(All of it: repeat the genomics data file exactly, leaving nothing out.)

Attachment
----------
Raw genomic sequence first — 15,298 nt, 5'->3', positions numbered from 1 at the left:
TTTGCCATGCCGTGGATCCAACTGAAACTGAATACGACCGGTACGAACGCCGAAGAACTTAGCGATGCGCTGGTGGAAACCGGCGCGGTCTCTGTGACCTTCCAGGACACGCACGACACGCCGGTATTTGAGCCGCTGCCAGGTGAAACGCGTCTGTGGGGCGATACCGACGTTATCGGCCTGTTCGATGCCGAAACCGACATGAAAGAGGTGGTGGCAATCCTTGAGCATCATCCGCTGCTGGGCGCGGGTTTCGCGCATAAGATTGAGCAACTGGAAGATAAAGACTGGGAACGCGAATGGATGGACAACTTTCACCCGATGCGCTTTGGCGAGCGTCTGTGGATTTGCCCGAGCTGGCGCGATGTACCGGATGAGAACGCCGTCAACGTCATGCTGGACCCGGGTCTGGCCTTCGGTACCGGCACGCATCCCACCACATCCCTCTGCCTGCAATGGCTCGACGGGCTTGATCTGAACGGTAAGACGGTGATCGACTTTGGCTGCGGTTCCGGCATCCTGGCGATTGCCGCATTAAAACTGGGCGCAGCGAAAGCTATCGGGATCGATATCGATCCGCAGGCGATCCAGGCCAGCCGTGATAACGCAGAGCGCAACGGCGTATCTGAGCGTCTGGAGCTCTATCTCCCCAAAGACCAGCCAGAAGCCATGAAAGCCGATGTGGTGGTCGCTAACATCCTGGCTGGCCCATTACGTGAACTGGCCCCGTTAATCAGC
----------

Raw genomic sequence first — 15,298 nt, 5'->3', positions numbered from 1 at the left:
TTTGCCATGCCGTGGATCCAACTGAAACTGAATACGACCGGTACGAACGCCGAAGAACTTAGCGATGCGCTGGTGGAAACCGGCGCGGTCTCTGTGACCTTCCAGGACACGCACGACACGCCGGTATTTGAGCCGCTGCCAGGTGAAACGCGTCTGTGGGGCGATACCGACGTTATCGGCCTGTTCGATGCCGAAACCGACATGAAAGAGGTGGTGGCAATCCTTGAGCATCATCCGCTGCTGGGCGCGGGTTTCGCGCATAAGATTGAGCAACTGGAAGATAAAGACTGGGAACGCGAATGGATGGACAACTTTCACCCGATGCGCTTTGGCGAGCGTCTGTGGATTTGCCCGAGCTGGCGCGATGTACCGGATGAGAACGCCGTCAACGTCATGCTGGACCCGGGTCTGGCCTTCGGTACCGGCACGCATCCCACCACATCCCTCTGCCTGCAATGGCTCGACGGGCTTGATCTGAACGGTAAGACGGTGATCGACTTTGGCTGCGGTTCCGGCATCCTGGCGATTGCCGCATTAAAACTGGGCGCAGCGAAAGCTATCGGGATCGATATCGATCCGCAGGCGATCCAGGCCAGCCGTGATAACGCAGAGCGCAACGGCGTATCTGAGCGTCTGGAGCTCTATCTCCCCAAAGACCAGCCAGAAGCCATGAAAGCCGATGTGGTGGTCGCTAACATCCTGGCTGGCCCATTACGTGAACTGGCCCCGTTAATCAGC